This time though, he was the same front man that I have known and loved, one hundred percent. Everyone in Green Day was on their game, and showed full confidence out on that stage. You’d think this would be the show that they might seem a little bit worried to play, but their attitude and energy was fun, carefree, and serious whenever the situation called for it.
Once the initial disbelief wore off and I became fully engaged in the atmosphere, Billie Joe gave a short little speech about his love for the venue and what it means to the band (you can view a small portion of it in the video below). The band immediately jump into “99 Revolutions”, the second to last track on their most recent album, Tre! Not a single person is standing still. “Holiday” followed, and proved to be an incredible song in that small of a club. While the set list posted on the wall did say that “Welcome To Paradise” would be next, the band decided to launch into “Know Your Enemy” from 20th Century Breakdown before launching into track five from Dookie.
What followed was a series of tracks from the band’s first two albums, 39/Smooth and Kerplunk! “2,000 Light Years”, “Private Ale”, “Christie Road”, and “Paper Lanterns” are all winners. Every fan is singing. I guarantee there wasn’t a single voice that wasn’t lost in the club rafters after the show was said and done.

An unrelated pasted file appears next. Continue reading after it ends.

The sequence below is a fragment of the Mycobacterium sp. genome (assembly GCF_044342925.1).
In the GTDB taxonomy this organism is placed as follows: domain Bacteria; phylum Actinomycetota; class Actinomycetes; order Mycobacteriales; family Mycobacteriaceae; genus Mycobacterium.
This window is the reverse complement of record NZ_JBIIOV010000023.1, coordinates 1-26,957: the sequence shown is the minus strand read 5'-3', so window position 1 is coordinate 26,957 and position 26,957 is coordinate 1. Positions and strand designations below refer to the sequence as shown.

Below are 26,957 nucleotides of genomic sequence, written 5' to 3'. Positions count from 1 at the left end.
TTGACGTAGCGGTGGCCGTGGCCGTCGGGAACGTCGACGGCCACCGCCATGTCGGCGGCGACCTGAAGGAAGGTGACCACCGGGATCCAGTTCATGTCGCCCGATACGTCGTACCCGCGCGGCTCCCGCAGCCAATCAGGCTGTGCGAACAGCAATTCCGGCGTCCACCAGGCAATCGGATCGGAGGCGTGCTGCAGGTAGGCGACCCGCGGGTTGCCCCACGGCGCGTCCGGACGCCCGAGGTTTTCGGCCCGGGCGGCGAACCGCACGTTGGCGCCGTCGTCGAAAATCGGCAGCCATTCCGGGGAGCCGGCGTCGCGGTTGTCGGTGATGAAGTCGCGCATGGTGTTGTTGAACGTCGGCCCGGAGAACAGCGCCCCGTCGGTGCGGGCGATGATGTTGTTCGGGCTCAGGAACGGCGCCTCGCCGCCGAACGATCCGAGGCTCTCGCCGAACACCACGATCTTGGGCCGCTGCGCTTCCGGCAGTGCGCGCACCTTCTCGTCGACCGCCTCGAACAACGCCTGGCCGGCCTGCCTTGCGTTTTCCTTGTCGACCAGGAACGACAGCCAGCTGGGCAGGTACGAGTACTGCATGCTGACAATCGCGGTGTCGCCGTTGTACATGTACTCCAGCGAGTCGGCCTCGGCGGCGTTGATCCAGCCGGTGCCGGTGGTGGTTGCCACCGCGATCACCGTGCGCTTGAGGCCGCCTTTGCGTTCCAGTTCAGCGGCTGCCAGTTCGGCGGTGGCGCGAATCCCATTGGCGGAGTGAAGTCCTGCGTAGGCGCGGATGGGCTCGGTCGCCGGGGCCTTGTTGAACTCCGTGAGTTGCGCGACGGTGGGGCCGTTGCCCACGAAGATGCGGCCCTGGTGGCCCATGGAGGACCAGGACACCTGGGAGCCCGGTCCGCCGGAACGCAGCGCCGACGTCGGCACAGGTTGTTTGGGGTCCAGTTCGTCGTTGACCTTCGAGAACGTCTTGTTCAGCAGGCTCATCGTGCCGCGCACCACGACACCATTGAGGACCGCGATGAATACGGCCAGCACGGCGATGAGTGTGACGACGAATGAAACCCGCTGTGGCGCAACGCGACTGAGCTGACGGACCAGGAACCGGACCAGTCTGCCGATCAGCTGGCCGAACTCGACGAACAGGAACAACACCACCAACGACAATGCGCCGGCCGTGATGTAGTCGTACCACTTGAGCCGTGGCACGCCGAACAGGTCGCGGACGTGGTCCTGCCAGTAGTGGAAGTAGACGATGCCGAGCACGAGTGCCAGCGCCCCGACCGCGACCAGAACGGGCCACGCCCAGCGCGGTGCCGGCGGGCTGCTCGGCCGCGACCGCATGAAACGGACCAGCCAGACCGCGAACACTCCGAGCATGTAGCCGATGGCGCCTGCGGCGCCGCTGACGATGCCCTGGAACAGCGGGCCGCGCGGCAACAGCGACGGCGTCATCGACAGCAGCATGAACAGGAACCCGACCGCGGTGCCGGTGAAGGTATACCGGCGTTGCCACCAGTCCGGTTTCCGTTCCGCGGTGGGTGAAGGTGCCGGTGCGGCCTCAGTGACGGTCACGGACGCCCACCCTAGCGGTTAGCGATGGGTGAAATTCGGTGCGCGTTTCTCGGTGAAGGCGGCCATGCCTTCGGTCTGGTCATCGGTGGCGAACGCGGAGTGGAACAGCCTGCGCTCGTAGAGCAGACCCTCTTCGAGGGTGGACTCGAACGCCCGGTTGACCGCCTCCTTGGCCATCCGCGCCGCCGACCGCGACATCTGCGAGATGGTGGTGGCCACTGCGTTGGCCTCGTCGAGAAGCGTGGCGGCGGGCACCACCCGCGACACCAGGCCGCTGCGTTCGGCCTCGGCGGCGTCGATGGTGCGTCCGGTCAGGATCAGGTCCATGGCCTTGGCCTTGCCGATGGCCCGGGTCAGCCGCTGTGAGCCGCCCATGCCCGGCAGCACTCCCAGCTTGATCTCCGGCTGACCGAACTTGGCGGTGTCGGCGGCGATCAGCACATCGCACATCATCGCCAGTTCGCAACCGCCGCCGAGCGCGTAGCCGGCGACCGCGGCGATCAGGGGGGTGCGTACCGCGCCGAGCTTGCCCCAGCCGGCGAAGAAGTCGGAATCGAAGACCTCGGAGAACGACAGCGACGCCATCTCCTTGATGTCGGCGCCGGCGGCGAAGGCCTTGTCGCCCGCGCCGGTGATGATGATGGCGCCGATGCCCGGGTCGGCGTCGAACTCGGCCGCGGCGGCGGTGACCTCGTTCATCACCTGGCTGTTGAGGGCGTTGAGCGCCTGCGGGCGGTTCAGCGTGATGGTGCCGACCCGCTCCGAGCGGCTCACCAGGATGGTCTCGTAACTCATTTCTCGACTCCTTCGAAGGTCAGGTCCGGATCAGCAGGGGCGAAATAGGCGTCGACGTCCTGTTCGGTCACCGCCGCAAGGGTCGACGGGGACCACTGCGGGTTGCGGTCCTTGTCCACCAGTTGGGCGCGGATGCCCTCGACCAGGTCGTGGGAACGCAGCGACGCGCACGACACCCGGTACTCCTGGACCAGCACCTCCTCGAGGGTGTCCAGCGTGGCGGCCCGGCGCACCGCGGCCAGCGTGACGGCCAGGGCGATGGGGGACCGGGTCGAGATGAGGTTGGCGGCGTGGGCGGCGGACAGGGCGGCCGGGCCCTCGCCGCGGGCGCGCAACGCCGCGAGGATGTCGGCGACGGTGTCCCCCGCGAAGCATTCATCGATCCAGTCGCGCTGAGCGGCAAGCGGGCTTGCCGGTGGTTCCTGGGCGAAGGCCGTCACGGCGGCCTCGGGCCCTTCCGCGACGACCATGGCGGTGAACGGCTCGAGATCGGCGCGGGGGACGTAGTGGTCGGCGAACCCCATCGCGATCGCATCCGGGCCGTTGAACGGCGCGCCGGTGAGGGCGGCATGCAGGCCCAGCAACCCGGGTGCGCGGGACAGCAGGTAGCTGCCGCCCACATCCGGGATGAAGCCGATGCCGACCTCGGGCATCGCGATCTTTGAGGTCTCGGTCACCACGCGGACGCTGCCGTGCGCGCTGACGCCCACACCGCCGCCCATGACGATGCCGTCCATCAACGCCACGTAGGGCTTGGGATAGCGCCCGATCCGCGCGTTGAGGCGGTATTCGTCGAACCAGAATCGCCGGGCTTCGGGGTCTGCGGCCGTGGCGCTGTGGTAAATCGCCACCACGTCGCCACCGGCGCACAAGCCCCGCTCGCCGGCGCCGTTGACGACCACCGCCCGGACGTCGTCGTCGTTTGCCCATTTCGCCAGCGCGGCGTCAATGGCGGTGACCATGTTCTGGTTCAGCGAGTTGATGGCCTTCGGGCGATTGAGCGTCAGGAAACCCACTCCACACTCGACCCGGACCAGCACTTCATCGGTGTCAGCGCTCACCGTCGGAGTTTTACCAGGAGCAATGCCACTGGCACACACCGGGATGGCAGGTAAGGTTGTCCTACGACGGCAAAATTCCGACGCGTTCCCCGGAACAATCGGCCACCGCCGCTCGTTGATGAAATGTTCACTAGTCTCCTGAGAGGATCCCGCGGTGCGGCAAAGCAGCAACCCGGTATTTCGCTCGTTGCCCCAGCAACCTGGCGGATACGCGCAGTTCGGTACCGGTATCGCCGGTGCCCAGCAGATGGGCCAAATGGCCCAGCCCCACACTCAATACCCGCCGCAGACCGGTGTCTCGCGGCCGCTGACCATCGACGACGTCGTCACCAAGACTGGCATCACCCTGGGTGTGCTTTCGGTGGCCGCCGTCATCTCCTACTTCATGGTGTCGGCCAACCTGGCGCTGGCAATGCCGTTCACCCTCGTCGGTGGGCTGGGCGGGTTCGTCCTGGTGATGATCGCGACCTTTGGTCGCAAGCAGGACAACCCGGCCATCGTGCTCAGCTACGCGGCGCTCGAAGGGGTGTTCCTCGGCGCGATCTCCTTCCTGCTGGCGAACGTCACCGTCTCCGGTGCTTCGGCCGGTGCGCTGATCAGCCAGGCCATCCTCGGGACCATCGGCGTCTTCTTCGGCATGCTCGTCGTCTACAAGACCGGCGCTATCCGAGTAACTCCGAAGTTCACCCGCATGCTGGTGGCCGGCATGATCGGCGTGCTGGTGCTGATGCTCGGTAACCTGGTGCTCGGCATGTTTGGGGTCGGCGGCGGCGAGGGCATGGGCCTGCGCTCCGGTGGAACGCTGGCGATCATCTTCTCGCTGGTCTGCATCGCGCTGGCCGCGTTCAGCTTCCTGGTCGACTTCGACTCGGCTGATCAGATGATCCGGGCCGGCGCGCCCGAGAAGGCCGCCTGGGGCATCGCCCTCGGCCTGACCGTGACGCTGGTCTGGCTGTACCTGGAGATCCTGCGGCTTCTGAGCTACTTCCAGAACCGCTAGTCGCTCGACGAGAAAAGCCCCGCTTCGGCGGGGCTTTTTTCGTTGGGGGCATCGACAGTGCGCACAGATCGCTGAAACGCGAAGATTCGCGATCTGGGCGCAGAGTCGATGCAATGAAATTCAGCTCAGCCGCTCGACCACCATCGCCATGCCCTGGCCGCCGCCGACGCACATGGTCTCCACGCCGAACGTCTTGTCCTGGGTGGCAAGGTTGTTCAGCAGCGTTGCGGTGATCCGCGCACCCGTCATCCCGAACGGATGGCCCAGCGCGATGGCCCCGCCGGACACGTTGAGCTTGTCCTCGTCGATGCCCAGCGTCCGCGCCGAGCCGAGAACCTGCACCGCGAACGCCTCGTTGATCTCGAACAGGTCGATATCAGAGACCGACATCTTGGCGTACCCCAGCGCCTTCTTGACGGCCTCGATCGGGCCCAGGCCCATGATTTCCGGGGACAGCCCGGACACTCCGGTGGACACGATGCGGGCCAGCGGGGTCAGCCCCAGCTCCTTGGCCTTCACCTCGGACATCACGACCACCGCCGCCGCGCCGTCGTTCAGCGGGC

The band then gave a rare treat to the audience by playing “Stuart and the Avenue”, a track off of their fourth album, Insominac, that I’ve never seen them play live. That opening bass lick is still one of the best in the band’s arsenal of songs. “She” and “Going To Pasalaqua” followed with just as eruptive of a response.
Do we take a moment to catch our breath and dry off from all of the sweat that we’re covered in? Hell no! Instead, we’re lead into a quartet of classic Dookie songs: “Burnout” (track one), “Longview” (track four), “Basket Case” (track seven), and “When I Come Around” (track ten).
“Are We The Waiting” leads into “St. Jimmy”, one of my personal favorites of the night. If you’ve never seen Green Day play this song in a small environment, you really have missed out. I’ll always love seeing the American Idiot songs in a theatrical arena production, but this is the kind of setting that where a song as intense and fast as “St. Jimmy” is meant to be played.
The biggest surprise of the night: Armstrong proclaims, “We’re bringing out another friend to help us with this next song. Ladies and gentlemen, Mr. Tim Armstrong!” The Rancid frontman took the stage to perform “Knowledge” (an Operation Ivy song) and it finally clicked with me why the guitar tech was tuning a beat-up looking left-handed guitar before the show.
“American Idiot”, the song I refer to as “The One That Started It All For Me”, kept the energy level up, leading straight into the nine-minute anthem “Jesus of Suburbia”. The band leave for a minute after this, only to come back and play “Minority” for their encore. The lights finally come up, the band leaves the stage, and that’s that.
It’s possible that Green Day may never play this venue again. Then again, that’s what people said back in 1993. But after Sunday, I’m proud to say that I can now utter the following sentence: I saw Green Day play at 924 Gilman Street, and they were fucking amazing.
This has been another Shameless Promotion.